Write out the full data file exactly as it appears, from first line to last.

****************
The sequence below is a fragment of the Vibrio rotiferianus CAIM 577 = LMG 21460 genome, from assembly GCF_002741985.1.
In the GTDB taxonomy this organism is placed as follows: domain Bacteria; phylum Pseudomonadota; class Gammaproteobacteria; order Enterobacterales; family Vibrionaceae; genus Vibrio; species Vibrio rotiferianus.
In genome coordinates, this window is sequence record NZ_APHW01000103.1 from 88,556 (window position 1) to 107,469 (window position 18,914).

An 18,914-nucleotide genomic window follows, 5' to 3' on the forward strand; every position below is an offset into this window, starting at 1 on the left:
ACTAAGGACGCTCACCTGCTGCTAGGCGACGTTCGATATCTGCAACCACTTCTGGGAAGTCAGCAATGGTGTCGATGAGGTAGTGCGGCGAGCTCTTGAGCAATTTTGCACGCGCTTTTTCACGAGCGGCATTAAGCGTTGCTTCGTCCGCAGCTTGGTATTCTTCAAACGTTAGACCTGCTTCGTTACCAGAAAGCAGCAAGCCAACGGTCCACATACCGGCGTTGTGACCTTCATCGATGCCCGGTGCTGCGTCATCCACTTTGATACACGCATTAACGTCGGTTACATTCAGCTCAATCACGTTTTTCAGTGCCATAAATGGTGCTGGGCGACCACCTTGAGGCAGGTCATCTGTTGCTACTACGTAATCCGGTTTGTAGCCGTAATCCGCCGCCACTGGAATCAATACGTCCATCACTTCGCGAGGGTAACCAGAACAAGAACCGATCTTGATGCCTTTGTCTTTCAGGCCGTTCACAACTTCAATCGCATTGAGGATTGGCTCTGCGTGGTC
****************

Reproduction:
The sequence below is a fragment of the Vibrio rotiferianus CAIM 577 = LMG 21460 genome, from assembly GCF_002741985.1.
In the GTDB taxonomy this organism is placed as follows: domain Bacteria; phylum Pseudomonadota; class Gammaproteobacteria; order Enterobacterales; family Vibrionaceae; genus Vibrio; species Vibrio rotiferianus.
In genome coordinates, this window is sequence record NZ_APHW01000103.1 from 88,556 (window position 1) to 107,469 (window position 18,914).

An 18,914-nucleotide genomic window follows, 5' to 3' on the forward strand; every position below is an offset into this window, starting at 1 on the left:
ACTAAGGACGCTCACCTGCTGCTAGGCGACGTTCGATATCTGCAACCACTTCTGGGAAGTCAGCAATGGTGTCGATGAGGTAGTGCGGCGAGCTCTTGAGCAATTTTGCACGCGCTTTTTCACGAGCGGCATTAAGCGTTGCTTCGTCCGCAGCTTGGTATTCTTCAAACGTTAGACCTGCTTCGTTACCAGAAAGCAGCAAGCCAACGGTCCACATACCGGCGTTGTGACCTTCATCGATGCCCGGTGCTGCGTCATCCACTTTGATACACGCATTAACGTCGGTTACATTCAGCTCAATCACGTTTTTCAGTGCCATAAATGGTGCTGGGCGACCACCTTGAGGCAGGTCATCTGTTGCTACTACGTAATCCGGTTTGTAGCCGTAATCCGCCGCCACTGGAATCAATACGTCCATCACTTCGCGAGGGTAACCAGAACAAGAACCGATCTTGATGCCTTTGTCTTTCAGGCCGTTCACAACTTCAATCGCATTGAGGATTGGCTCTGCGTGGTC